EDITORIAL: Focus on real voting issues

York Dispatch

America faces clear and chilling challenges when it comes to national 2018 elections. Namely, preventing outside agents, Russia chief among them, from meddling or otherwise sowing doubt into the process.

FILE - In this Nov. 7, 2016 file photo, a ballot box is set for residents to vote at midnight in Dixville Notch, N.H. A request for detailed information about every voter in the U.S. from President Donald Trump's voting commission is getting a rocky reception in the states. (AP Photo/Jim Cole, File)

But despite this very real threat, the Trump administration is instead focusing on a non-existent “issue”: voter fraud.

President Donald Trump formed the Presidential Advisory Commission on Elections Integrity not to counter legitimate electoral threats but to fortify his fantasy that he won the popular vote in 2016 — or would have, had not millions of illegal votes been cast. (They weren’t. He didn’t.)

So, never mind mounting evidence that Russian interests launched a major cyber assault on the nation’s electoral infrastructure in 2016, the administration has bigger, albeit delusional, fish to fry.

In the heavy-handed, hollow-headed fashion characteristic of many Trump Administration initiatives (Exhibit A: the original travel ban), the commission is seeking data — some of it private — from all 50 states’ voter rolls. That would include full names, party registration and the last four digits of Social Security numbers for all registered voters.

State leaders, Pennsylvania’s Gov. Tom Wolf among them, have rightly told the commission to go jump in a lake — or, in at least one case, a larger body of water.

“My reply would be: They can go jump in the Gulf of Mexico, and Mississippi is a great state to launch from,” said Mississippi’s Secretary of State Delbert Hosemann, a Republican.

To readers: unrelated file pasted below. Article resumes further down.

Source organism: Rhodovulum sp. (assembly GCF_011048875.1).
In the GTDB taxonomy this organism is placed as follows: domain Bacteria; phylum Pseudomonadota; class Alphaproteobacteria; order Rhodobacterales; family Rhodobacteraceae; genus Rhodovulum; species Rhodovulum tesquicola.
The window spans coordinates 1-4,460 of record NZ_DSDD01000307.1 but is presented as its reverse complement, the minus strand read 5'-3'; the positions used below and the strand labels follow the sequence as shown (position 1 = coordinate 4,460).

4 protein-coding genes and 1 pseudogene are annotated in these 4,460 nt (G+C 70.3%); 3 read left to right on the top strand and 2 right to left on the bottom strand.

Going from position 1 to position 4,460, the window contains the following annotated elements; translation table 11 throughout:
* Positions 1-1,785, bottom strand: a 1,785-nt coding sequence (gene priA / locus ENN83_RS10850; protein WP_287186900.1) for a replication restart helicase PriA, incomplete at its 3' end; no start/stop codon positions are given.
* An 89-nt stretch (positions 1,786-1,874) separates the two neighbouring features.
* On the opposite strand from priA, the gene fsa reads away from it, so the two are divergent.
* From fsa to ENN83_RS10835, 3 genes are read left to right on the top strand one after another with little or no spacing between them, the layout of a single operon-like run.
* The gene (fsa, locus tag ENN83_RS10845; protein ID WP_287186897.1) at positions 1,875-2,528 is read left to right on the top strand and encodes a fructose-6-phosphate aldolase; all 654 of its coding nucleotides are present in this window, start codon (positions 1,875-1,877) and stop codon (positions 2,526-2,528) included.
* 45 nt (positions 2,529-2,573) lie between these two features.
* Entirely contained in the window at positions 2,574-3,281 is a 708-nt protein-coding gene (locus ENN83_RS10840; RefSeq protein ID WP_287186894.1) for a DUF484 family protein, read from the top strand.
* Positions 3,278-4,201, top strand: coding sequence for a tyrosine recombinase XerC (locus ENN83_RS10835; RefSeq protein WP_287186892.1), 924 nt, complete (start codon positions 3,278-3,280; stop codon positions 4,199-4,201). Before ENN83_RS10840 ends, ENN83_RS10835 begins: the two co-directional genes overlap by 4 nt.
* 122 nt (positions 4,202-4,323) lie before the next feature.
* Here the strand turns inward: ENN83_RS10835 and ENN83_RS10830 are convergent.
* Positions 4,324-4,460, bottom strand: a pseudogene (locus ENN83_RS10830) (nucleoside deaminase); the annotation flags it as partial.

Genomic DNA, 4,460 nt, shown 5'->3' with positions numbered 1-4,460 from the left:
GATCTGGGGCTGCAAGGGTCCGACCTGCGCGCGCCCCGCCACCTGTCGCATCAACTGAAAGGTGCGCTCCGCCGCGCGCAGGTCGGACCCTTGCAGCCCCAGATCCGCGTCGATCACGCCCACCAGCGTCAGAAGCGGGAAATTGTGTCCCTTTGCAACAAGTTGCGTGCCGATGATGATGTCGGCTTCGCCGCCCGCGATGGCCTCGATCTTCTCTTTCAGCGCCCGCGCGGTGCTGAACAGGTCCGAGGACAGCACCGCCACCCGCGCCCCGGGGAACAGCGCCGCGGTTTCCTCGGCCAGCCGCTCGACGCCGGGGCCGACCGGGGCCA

Wolf was no less firm in his response: “The right to vote is absolute and I have no confidence you seek to bolster it,” he wrote the commission’s vice chairman, Kris Kobach.

The governor’s suspicion is well placed.

Forty-four states — including Pa. — refuse to share voter information with Trump commission

Kobach is a leading figure in the so-called voter integrity movement. As Kansas secretary of state, he led an unsuccessful battle to require verification of citizenship on voter registration forms, and he has pushed a national state registry to ensure voters are not registered in more than one state.

Critics say such measures would be more likely to prevent legitimate voters from casting ballots, than to block illegal voting, which is rare to the point of virtual non-existence. (A report by the Brennan Center for Justice found just 30 possible cases of non-citizen voting in 2016 nationwide — substantially less than Trump’s baseless claims of 3 million to 5 million.)

Thus, the president’s self-aggrandizing electoral priorities play right into the hands of conservative interests, who have for years been using urgent but unsubstantiated claims of voter fraud as cover for efforts to suppress voter turnout, particularly among minority populations.

Kobach is now in a unique position to gather unprecedented reams of voter information — or, he would be were not state leaders refusing to comply. In a rare display of bipartisanship, more than 40 states have announced they will not comply — or in some cases they will only partially comply — providing publicly available information.

Trump responded predictably over the weekend, with a truculent tweet: “Numerous states are refusing to give information to the very distinguished VOTER FRAUD PANEL. What are they trying to hide?”

Certainly not their concerns that the entire effort is a charade.

“The president created his election commission based on the false notion that 'voter fraud' is a widespread issue — it is not,” said Kentucky Secretary of State Alison Lundergan Grimes. “Kentucky will not aid a commission that is at best a waste of taxpayer money and at worst an attempt to legitimize voter suppression efforts across the country.”


If the administration is serious about securing the integrity of the elections process, it will get to work quickly and earnestly in securing the nation’s electoral infrastructure from outside interference.

Focusing instead on a non-issue to reinforce a presidential pipe dream — all the while diluting, rather than protecting, voting rights — is as unproductive as it is unnecessary. Wolf and like-minded — and right-minded — state leaders are correct in neither condoning nor contributing to such a farce.